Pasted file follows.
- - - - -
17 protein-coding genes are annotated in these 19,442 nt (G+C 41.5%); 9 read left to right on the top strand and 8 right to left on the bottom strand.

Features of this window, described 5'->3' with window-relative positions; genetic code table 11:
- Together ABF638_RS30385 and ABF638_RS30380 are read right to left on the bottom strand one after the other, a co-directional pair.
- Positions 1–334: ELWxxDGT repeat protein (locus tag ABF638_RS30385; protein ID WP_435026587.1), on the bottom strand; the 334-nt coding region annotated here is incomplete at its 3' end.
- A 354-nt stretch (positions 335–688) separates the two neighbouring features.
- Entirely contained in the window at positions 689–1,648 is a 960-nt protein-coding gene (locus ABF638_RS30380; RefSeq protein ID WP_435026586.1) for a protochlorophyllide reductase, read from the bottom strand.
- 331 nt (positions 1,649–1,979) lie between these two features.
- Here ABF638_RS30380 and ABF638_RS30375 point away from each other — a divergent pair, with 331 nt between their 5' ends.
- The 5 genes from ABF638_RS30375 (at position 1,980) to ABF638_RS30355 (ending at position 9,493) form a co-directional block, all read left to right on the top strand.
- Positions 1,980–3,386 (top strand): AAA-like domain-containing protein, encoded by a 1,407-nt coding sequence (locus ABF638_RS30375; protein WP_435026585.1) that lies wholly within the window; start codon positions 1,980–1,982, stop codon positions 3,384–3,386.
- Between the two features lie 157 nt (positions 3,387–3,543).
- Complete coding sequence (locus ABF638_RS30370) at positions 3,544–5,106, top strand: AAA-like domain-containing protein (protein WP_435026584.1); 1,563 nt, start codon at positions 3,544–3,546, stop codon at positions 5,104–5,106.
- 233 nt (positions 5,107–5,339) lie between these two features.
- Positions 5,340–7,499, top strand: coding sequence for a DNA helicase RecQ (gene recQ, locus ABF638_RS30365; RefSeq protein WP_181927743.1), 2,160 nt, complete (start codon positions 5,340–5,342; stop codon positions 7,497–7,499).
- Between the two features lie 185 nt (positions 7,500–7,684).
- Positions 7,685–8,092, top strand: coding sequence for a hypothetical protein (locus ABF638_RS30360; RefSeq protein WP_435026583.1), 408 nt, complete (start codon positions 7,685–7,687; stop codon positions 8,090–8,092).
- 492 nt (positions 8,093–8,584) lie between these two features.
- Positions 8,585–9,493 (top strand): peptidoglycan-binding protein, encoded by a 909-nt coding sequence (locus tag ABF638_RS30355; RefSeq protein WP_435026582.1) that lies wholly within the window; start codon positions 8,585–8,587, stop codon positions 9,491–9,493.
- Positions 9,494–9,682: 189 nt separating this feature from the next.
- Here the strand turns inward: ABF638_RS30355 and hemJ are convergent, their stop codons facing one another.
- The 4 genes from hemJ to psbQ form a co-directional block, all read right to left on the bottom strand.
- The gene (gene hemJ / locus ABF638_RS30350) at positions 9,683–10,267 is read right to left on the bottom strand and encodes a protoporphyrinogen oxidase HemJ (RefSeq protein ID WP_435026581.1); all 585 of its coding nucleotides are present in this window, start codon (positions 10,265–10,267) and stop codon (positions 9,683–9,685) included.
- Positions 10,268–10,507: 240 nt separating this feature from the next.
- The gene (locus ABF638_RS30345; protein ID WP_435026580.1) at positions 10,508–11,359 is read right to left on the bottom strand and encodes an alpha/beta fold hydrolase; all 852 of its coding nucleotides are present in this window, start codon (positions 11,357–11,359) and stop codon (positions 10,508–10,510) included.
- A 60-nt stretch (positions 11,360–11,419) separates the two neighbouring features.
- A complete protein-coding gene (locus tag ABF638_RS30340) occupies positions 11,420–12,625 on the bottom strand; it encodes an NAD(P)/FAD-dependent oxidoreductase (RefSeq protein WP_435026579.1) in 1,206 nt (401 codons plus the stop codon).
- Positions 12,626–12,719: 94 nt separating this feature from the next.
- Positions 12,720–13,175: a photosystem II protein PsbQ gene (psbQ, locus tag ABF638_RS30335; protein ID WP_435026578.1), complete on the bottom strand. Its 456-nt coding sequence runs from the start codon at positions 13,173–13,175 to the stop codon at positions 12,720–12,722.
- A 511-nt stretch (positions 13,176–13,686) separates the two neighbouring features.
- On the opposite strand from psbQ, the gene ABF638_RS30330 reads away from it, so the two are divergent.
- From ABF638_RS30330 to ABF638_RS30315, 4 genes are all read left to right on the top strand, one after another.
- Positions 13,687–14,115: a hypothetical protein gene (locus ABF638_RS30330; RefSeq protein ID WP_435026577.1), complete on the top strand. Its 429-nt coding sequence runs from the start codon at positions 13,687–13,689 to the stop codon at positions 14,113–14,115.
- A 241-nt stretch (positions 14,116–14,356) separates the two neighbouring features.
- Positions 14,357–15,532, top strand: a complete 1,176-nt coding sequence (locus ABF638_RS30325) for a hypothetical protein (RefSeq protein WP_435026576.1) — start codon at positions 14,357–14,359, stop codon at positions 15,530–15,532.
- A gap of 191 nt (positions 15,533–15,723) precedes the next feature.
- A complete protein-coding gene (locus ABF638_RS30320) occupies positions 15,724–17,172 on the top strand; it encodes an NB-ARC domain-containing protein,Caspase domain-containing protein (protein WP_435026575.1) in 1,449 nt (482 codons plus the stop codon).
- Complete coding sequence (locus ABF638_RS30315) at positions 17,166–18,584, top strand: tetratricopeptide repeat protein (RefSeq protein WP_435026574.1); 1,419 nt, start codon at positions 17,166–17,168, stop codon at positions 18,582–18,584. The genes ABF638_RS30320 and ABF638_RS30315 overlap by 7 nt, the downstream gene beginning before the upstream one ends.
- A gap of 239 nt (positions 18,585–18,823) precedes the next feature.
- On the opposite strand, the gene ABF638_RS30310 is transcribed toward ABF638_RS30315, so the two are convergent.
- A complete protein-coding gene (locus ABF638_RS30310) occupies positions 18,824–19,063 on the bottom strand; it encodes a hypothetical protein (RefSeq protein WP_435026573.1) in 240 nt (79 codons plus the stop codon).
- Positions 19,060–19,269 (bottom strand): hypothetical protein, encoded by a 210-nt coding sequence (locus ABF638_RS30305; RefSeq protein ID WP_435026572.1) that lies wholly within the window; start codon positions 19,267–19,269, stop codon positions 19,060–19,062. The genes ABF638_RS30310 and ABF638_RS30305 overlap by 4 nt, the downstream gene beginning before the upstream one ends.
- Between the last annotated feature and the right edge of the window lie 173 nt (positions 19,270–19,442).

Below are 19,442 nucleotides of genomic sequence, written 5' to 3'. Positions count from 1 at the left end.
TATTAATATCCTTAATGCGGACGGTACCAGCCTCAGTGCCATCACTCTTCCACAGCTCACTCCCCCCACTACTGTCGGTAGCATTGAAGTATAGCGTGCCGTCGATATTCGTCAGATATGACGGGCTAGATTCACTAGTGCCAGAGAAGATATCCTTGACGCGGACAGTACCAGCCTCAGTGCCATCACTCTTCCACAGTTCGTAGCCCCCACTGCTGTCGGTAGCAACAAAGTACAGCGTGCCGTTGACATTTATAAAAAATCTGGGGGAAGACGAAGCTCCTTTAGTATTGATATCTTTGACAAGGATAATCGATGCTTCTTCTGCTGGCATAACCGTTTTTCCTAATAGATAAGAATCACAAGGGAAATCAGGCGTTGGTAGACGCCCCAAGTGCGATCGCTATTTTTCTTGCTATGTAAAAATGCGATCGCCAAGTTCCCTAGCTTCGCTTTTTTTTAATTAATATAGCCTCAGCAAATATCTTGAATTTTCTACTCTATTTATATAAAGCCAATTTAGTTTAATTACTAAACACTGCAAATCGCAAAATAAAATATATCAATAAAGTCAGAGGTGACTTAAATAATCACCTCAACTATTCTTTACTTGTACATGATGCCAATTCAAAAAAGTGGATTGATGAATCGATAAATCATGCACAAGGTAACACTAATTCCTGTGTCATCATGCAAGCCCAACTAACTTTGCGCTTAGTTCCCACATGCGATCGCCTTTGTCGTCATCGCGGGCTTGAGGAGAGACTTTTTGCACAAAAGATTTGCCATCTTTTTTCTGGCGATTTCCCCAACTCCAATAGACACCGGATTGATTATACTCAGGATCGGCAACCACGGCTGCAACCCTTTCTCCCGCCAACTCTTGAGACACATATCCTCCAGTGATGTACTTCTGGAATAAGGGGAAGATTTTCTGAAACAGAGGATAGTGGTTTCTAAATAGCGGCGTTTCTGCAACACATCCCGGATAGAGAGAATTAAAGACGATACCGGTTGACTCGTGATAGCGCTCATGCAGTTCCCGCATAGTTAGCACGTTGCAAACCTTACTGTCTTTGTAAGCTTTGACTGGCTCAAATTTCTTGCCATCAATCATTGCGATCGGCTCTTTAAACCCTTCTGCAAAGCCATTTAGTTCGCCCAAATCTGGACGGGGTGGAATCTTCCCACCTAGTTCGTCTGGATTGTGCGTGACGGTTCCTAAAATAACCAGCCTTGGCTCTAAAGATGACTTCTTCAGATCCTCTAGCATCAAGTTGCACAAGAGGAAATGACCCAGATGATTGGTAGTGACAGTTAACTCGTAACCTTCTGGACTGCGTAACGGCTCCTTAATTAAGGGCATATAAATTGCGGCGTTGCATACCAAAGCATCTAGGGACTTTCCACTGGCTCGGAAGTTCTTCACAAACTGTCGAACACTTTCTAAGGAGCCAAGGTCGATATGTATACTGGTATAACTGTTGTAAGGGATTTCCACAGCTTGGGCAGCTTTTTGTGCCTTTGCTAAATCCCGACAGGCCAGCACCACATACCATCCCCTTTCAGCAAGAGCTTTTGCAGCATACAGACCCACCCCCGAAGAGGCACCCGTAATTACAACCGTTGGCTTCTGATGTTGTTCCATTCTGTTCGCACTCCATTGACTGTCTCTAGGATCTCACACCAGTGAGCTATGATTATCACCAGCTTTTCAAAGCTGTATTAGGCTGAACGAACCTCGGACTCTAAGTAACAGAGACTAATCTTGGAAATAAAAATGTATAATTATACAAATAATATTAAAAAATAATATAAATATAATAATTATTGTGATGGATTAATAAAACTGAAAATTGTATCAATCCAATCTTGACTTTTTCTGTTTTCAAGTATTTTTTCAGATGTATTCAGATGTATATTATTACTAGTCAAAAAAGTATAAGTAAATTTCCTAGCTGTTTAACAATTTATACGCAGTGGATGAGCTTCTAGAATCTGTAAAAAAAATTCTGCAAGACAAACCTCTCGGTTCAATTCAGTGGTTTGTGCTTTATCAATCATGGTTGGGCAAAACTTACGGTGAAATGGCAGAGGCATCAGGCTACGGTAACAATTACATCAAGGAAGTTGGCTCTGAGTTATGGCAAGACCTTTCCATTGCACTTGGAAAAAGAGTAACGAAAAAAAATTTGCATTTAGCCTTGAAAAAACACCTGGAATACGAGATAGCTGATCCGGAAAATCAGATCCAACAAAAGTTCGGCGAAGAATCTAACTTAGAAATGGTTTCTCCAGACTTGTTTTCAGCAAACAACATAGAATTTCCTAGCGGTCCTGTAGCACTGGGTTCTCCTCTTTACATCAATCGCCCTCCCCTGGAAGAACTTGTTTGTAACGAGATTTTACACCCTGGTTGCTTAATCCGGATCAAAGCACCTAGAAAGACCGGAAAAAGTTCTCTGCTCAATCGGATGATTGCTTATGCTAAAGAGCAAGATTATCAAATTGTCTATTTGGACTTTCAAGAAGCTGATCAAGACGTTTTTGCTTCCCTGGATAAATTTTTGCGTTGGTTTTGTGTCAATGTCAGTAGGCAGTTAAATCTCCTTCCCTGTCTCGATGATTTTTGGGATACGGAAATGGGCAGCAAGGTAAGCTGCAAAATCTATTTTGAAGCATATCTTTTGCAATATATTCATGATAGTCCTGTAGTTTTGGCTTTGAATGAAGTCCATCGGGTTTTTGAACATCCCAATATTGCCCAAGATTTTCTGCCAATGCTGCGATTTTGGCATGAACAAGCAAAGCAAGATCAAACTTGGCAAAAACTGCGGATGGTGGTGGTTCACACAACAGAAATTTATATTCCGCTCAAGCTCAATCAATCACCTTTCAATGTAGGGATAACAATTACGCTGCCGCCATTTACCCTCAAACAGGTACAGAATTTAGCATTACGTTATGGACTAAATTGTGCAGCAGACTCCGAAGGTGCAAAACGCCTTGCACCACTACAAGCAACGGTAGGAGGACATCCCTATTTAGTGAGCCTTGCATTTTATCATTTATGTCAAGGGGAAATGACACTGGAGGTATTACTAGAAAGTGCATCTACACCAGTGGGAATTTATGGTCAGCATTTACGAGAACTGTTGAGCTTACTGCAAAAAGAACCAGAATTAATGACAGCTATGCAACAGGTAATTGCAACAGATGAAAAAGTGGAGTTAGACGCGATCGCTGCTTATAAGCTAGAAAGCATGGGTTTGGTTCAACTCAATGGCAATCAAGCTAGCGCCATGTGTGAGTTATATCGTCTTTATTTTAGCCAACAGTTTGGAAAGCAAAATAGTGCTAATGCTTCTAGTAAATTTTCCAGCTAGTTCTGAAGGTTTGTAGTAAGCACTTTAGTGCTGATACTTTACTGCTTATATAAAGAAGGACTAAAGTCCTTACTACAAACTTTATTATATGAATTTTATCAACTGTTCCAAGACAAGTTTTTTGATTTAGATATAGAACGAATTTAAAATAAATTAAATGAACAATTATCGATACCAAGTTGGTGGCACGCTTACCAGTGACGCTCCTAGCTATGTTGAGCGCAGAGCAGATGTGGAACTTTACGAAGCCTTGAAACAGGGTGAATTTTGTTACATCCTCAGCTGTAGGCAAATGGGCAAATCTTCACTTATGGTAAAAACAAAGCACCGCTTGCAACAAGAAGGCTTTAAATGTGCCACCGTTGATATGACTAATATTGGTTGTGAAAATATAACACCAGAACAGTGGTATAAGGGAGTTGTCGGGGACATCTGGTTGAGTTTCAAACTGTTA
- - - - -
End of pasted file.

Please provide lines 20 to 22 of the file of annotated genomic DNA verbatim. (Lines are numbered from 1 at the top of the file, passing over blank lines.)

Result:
- Here the strand turns inward: ABF638_RS30355 and hemJ are convergent, their stop codons facing one another.
- The 4 genes from hemJ to psbQ form a co-directional block, all read right to left on the bottom strand.
- The gene (gene hemJ / locus ABF638_RS30350) at positions 9,683–10,267 is read right to left on the bottom strand and encodes a protoporphyrinogen oxidase HemJ (RefSeq protein ID WP_435026581.1); all 585 of its coding nucleotides are present in this window, start codon (positions 10,265–10,267) and stop codon (positions 9,683–9,685) included.